The loudspeaker menace – The Pioneer

Mosque Loudspeakers

The PioneerPeople avoid raising the issue of loudspeakers as talking about anything related to religion is considered blasphemous these days. – The Pioneer

Fifteenth-century revolutionary poet-saint Kabir’s immortal lines “Kankar pathar jodi ke, masjid laye banay; Taa chadi mullah baang de, ka behra hua khudaey? (A mosque is made by cementing pebbles and stones; from its top the cleric calls out like a rooster, is the Almighty deaf?)” are more relevant today as the pitch of the “call” has been amplified to irritatingly high decibels by the loudspeakers installed atop the places of worship. Far from being mellifluous, it adds to noise pollution. However, people avoid raising this issue as talking about anything related to religion is considered blasphemous these days, thanks to religious bigots. Speaking out against any religious practice is a surefire recipe to fan unrest and may lead to communal violence. However, some politicians keep broaching the subject for the sake of popularity or political currency, though they are not at all concerned with noise Christian Prayer House, Thirumullaivoyal: These foreign-funded informal evangelical prayer halls disturb the residential areas they are located in with their loudspeaker-enhanced early morning religious harangues and hallelujahs. Non-Christian area residents are ignored by the authorities or accused of being communal when they complain about the loudspeaker noise. In Thirumullaivoyal prayer house loudspeakers have been used to target the famous Vaishnavi Devi Temple and force the sadhu residents of the temple's ashram to leave the area for more peaceful abodes. pollution and its ill-effects on public health. Inspired perhaps by similar motives, a Minister in Uttar Pradesh has written to the Ballia District magistrate against the “problems” he faces in doing yoga, meditation, worship and discharging his official duties due to the sounds emanating from the loudspeakers at a local mosque.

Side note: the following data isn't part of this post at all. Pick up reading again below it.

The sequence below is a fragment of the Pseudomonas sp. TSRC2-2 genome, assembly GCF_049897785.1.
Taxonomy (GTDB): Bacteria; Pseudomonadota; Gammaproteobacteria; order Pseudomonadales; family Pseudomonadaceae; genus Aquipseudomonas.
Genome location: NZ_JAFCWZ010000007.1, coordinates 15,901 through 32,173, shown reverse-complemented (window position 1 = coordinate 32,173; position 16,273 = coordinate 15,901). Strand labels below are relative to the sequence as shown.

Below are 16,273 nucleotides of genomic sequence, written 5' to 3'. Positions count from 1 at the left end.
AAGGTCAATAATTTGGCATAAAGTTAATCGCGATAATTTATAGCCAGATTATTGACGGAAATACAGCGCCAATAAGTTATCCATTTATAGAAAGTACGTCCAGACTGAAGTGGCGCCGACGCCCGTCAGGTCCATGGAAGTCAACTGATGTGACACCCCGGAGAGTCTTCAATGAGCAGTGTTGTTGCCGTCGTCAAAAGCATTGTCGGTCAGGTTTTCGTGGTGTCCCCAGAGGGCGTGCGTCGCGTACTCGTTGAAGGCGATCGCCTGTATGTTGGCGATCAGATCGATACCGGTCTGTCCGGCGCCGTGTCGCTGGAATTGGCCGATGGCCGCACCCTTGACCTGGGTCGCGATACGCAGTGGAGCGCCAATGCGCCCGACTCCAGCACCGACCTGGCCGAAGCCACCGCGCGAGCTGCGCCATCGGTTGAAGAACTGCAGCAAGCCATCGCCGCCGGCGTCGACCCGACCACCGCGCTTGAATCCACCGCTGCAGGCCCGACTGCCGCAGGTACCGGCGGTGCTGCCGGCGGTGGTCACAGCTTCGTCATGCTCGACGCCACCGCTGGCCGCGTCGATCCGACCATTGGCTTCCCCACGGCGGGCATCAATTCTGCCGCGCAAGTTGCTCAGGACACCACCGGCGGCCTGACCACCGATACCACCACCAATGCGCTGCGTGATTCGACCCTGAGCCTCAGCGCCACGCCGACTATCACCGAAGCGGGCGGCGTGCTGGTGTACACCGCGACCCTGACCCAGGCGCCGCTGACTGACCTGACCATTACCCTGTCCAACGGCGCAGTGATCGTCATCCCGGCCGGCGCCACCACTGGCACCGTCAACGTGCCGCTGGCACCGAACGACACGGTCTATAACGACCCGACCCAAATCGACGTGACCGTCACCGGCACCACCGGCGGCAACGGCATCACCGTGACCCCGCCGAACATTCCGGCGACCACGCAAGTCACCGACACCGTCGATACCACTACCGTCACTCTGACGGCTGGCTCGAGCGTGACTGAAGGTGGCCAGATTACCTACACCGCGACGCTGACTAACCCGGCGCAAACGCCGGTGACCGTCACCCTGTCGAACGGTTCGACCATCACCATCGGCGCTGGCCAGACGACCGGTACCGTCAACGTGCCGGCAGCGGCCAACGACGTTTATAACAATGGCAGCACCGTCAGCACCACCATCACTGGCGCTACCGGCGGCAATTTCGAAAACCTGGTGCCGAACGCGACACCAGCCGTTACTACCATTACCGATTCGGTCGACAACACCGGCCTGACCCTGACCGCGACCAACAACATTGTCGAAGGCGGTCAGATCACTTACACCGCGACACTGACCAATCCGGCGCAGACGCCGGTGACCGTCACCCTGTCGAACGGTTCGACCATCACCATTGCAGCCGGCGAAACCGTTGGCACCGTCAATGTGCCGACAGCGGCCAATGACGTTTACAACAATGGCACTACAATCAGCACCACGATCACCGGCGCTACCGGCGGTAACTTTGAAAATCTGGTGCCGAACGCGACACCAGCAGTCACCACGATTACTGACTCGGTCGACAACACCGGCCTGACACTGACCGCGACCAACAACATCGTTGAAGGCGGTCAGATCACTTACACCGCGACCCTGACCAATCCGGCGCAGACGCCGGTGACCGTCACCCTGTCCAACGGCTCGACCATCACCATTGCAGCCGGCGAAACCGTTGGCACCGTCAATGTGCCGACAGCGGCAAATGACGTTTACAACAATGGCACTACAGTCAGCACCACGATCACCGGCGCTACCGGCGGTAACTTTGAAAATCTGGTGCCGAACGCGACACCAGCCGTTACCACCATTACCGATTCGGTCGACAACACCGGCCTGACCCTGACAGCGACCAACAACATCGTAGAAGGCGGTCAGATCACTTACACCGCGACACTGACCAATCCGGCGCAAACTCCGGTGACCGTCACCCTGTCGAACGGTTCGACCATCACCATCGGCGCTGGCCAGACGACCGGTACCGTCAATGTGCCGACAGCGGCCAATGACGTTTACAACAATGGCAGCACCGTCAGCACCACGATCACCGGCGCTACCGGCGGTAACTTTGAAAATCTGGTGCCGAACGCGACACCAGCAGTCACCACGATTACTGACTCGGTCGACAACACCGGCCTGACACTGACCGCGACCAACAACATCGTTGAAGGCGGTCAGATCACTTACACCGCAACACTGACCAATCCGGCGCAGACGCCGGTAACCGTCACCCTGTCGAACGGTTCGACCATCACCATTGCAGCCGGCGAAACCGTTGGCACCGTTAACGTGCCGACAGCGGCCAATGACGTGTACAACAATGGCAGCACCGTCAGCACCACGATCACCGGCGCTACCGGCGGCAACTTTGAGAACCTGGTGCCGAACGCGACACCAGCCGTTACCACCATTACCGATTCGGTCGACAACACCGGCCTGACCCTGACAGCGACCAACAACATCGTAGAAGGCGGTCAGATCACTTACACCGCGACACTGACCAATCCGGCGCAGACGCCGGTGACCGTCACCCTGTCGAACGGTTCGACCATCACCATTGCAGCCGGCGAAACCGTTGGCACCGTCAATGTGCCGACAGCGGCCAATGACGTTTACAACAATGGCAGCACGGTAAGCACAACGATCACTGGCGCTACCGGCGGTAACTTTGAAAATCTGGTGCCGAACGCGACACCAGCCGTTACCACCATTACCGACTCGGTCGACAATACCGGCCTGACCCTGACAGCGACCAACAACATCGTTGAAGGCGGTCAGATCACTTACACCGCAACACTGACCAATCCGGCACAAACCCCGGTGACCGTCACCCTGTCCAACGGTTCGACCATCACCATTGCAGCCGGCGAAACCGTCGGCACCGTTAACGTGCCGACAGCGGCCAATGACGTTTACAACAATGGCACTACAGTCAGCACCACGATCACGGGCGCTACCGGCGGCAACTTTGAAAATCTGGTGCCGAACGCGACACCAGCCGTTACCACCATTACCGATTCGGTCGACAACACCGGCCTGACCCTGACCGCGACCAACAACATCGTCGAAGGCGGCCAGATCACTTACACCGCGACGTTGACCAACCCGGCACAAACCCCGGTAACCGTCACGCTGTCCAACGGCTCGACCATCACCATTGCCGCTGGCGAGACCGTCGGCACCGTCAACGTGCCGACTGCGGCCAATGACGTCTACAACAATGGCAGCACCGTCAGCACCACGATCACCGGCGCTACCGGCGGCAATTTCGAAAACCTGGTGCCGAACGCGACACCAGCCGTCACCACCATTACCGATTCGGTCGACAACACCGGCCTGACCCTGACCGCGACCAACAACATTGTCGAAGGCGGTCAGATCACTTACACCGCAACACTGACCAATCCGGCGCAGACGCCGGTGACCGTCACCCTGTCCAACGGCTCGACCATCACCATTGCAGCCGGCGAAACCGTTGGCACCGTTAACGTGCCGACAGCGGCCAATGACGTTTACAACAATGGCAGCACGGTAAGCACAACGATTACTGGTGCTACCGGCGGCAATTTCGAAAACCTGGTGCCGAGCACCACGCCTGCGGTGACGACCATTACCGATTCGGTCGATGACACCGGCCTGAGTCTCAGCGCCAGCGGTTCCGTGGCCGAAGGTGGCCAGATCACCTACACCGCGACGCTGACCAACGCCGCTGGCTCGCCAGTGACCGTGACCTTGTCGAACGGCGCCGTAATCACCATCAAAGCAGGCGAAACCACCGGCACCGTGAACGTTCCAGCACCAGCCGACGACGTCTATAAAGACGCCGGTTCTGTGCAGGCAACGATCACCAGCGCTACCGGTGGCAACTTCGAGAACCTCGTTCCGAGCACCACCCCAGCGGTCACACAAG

Recently, the Allahabad University vice-chancellor also sought a ban on offering prayers via loudspeakers from a mosque, saying it disturbs her morning sleep. The minister said the volume should be fixed as per the Allahabad High Court’s order. Last year, the court had ruled that the azaan (prayer call) could be recited by a muezzin (Muslim crier) from mosque minarets but without using loudspeakers. Though our constitution guarantees the right to freedom of religion, it doesn’t mean that we can do anything in the name of religion with impunity. Not only azaan through blaring loudspeakers, even bhakti sangeet (devotional music) played on high volume hurts the auditory sense. Extreme noise pollution seriously affects children, patients and the elderly, in particular. The loud music accompanying religious processions is no less disturbing. The religious leaders and devotees must understand that noise and religion are not synonymous. It’s debatable whether the prayers aired through loudspeakers stand a better chance of catching God’s ears but these certainly hurt the human ears and can cause temporary or, given to regular and frequent exposure, permanent damage. We certainly shouldn’t turn a deaf ear to this problem. – The Pioneer, 25 March 2021

• See Ban loudspeakers from all places of worship – M.D. Nalapat

Hindu Festival Loudspeakers Prayagraj

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